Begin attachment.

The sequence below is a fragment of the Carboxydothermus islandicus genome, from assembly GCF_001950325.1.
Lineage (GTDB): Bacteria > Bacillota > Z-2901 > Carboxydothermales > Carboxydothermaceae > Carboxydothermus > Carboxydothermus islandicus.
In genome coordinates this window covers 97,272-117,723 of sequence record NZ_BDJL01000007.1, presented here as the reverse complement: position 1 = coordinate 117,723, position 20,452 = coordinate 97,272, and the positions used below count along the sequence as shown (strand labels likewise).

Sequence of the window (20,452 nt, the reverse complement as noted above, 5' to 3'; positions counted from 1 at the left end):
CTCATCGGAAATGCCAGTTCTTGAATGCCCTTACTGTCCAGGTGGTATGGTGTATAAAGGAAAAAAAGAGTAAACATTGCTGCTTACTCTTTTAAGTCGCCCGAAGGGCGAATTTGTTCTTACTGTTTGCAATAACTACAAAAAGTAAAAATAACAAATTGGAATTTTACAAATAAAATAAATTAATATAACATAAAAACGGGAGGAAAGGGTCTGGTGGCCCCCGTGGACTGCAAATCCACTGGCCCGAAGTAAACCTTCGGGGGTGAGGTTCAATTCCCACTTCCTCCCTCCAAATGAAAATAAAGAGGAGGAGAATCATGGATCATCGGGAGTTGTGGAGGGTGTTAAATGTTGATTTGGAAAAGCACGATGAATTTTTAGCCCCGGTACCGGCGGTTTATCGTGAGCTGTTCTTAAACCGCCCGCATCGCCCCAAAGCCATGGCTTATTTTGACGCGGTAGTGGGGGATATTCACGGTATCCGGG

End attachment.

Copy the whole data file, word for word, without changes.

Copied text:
The sequence below is a fragment of the Carboxydothermus islandicus genome, from assembly GCF_001950325.1.
Lineage (GTDB): Bacteria > Bacillota > Z-2901 > Carboxydothermales > Carboxydothermaceae > Carboxydothermus > Carboxydothermus islandicus.
In genome coordinates this window covers 97,272-117,723 of sequence record NZ_BDJL01000007.1, presented here as the reverse complement: position 1 = coordinate 117,723, position 20,452 = coordinate 97,272, and the positions used below count along the sequence as shown (strand labels likewise).

Sequence of the window (20,452 nt, the reverse complement as noted above, 5' to 3'; positions counted from 1 at the left end):
CTCATCGGAAATGCCAGTTCTTGAATGCCCTTACTGTCCAGGTGGTATGGTGTATAAAGGAAAAAAAGAGTAAACATTGCTGCTTACTCTTTTAAGTCGCCCGAAGGGCGAATTTGTTCTTACTGTTTGCAATAACTACAAAAAGTAAAAATAACAAATTGGAATTTTACAAATAAAATAAATTAATATAACATAAAAACGGGAGGAAAGGGTCTGGTGGCCCCCGTGGACTGCAAATCCACTGGCCCGAAGTAAACCTTCGGGGGTGAGGTTCAATTCCCACTTCCTCCCTCCAAATGAAAATAAAGAGGAGGAGAATCATGGATCATCGGGAGTTGTGGAGGGTGTTAAATGTTGATTTGGAAAAGCACGATGAATTTTTAGCCCCGGTACCGGCGGTTTATCGTGAGCTGTTCTTAAACCGCCCGCATCGCCCCAAAGCCATGGCTTATTTTGACGCGGTAGTGGGGGATATTCACGGTATCCGGG